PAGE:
Shane Watson hit a brutal century as Australia beat England by 49 runs in the final one-day international to win the series 2-1.
His 107-ball 143, allied to Michael Clarke’s 75, propelled Australia to 298 all out on a true Southampton surface.
Ben Stokes took 5-61 and debutant Chris Jordan 3-51 for England.
But the hosts managed only 249, with Ravi Bopara’s 62 the highest score as Mitchell Johnson claimed 2-21 from 10 overs and James Faulkner 3-38.
While victory ensured Australia ended an otherwise miserable tour on a high note, England will point to the fact they won the Ashes, the main event of the summer.
“I’m extremely happy to win the series,” Australia captain Clarke told BBC Test Match Special. “To a lot of people this ODI series does not mean much, but to the Australia players it means a lot.
“I don’t know whether it will have much impact on the Ashes back home, but we get the flight back home tomorrow a lot happier as a one-day side.”
They never threatened to complete the highest successful run-chase on this ground, and the sight of spectators huddled under blankets as the stadium emptied long before the finish reflected the subdued atmosphere in a game that had a distinct end-of-term feel.
Watson’s muscular innings, which featured 12 fours and six sixes, was the exception, with Joe Root plundered for 28 in one particularly riotous over – the most expensive in history by an England bowler.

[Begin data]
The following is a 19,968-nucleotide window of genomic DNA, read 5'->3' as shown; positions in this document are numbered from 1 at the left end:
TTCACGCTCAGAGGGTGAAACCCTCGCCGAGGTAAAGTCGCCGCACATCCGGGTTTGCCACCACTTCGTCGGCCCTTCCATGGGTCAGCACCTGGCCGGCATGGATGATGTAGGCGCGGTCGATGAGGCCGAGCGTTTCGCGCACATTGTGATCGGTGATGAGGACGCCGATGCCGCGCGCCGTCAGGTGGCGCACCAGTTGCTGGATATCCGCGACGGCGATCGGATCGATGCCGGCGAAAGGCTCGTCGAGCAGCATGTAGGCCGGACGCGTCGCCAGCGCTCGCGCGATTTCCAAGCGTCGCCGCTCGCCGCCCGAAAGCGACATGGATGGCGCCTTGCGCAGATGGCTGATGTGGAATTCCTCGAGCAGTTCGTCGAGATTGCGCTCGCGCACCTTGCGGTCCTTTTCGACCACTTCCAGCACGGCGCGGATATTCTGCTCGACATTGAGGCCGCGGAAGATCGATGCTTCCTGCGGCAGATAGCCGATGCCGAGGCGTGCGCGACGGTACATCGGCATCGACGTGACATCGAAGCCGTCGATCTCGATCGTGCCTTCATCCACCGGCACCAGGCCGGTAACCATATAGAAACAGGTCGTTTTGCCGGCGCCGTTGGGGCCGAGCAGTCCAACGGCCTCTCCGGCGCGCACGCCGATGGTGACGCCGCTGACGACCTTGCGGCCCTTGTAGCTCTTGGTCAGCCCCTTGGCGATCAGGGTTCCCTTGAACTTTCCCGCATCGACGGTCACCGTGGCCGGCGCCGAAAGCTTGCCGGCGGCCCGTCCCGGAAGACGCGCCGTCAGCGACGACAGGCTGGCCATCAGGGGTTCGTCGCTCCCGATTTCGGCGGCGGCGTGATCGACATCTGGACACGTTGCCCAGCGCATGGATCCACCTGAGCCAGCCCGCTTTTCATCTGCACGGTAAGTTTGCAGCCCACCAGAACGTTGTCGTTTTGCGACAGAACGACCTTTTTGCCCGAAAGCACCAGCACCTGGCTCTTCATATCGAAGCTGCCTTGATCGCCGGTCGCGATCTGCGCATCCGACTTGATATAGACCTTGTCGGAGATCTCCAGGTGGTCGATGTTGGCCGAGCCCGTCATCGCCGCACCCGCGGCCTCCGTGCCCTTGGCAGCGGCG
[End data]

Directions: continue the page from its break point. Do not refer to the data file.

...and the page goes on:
Clarke was typically fluent, while rejuvenated left-arm pace bowler Johnson issued England – and the Australia selectors – with a timely reminder of his form ahead of the return Ashes series down under starting in November.
England’s pursuit of an imposing target was undermined by two run-outs as they slipped to 68-4, Kevin Pietersen the casualty after another mix-up with Michael Carberry, and Luke Wright beaten by George Bailey’s brilliant direct hit.
Eoin Morgan was stumped for 30 as he gave Adam Voges the charge, and Bopara’s 92-run sixth-wicket alliance with alliance with Jos Buttler failed to stem the escalating required run-rate.
When they perished in successive overs, Buttler bowled for 42 aiming a wild heave at Faulkner and Bopara driving Johnson straight to extra cover, the game was over as a contest.
“We’ve learnt a lot about guys coming through, especially Stokes, Jordan and [Boyd] Rankin,” said skipper Morgan. “They showed a lot of promise; we’ve learnt they can step up to the mark.”
Australia had reason to be disappointed with their total after threatening to waste the good work of Watson and Clarke.
They added a thrilling 163 for the fourth wicket in 22 overs, a partnership all the more impressive given that it began with Stokes on a hat-trick after removing Aaron Finch and Matthew Wade.
The Durham all-rounder was among those who came in for savage treatment from Watson, with Clarke forced to play second fiddle despite scoring at almost a run a ball.
From 211-3 in the 32nd over, Australia’s momentum was checked when Clarke failed to clear mid-off during the batting powerplay.
Bailey, dragging his back foot out as he tried to sweep Root, was stumped by Buttler, who also took four catches.
The persevering Stokes located Voges’ edge before removing Watson and Johnson to initiate a collapse that saw the last four wickets fall for 16 runs.
England’s woes with the bat ensured it was irrelevant.